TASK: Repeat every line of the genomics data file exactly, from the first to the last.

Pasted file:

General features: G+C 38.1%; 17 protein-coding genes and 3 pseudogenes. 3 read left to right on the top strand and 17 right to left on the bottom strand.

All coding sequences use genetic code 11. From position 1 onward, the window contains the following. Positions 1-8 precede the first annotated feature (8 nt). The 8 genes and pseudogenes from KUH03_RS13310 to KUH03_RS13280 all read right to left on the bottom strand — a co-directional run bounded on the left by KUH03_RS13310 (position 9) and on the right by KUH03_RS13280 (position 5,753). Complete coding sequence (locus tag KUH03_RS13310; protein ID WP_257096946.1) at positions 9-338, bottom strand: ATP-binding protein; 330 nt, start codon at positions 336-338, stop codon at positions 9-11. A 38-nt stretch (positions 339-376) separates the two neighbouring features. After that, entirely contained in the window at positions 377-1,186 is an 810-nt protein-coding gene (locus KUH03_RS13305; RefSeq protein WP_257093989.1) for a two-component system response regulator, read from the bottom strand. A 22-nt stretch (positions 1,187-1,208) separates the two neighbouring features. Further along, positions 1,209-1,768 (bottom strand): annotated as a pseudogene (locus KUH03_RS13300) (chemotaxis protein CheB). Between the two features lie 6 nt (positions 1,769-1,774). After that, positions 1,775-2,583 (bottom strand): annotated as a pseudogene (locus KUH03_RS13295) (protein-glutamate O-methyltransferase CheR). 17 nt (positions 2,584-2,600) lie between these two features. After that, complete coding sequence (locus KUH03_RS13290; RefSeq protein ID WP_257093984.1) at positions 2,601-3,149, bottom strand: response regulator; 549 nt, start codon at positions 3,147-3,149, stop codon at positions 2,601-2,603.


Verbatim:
General features: G+C 38.1%; 17 protein-coding genes and 3 pseudogenes. 3 read left to right on the top strand and 17 right to left on the bottom strand.

All coding sequences use genetic code 11. From position 1 onward, the window contains the following. Positions 1-8 precede the first annotated feature (8 nt). The 8 genes and pseudogenes from KUH03_RS13310 to KUH03_RS13280 all read right to left on the bottom strand — a co-directional run bounded on the left by KUH03_RS13310 (position 9) and on the right by KUH03_RS13280 (position 5,753). Complete coding sequence (locus tag KUH03_RS13310; protein ID WP_257096946.1) at positions 9-338, bottom strand: ATP-binding protein; 330 nt, start codon at positions 336-338, stop codon at positions 9-11. A 38-nt stretch (positions 339-376) separates the two neighbouring features. After that, entirely contained in the window at positions 377-1,186 is an 810-nt protein-coding gene (locus KUH03_RS13305; RefSeq protein WP_257093989.1) for a two-component system response regulator, read from the bottom strand. A 22-nt stretch (positions 1,187-1,208) separates the two neighbouring features. Further along, positions 1,209-1,768 (bottom strand): annotated as a pseudogene (locus KUH03_RS13300) (chemotaxis protein CheB). Between the two features lie 6 nt (positions 1,769-1,774). After that, positions 1,775-2,583 (bottom strand): annotated as a pseudogene (locus KUH03_RS13295) (protein-glutamate O-methyltransferase CheR). 17 nt (positions 2,584-2,600) lie between these two features. After that, complete coding sequence (locus KUH03_RS13290; RefSeq protein ID WP_257093984.1) at positions 2,601-3,149, bottom strand: response regulator; 549 nt, start codon at positions 3,147-3,149, stop codon at positions 2,601-2,603.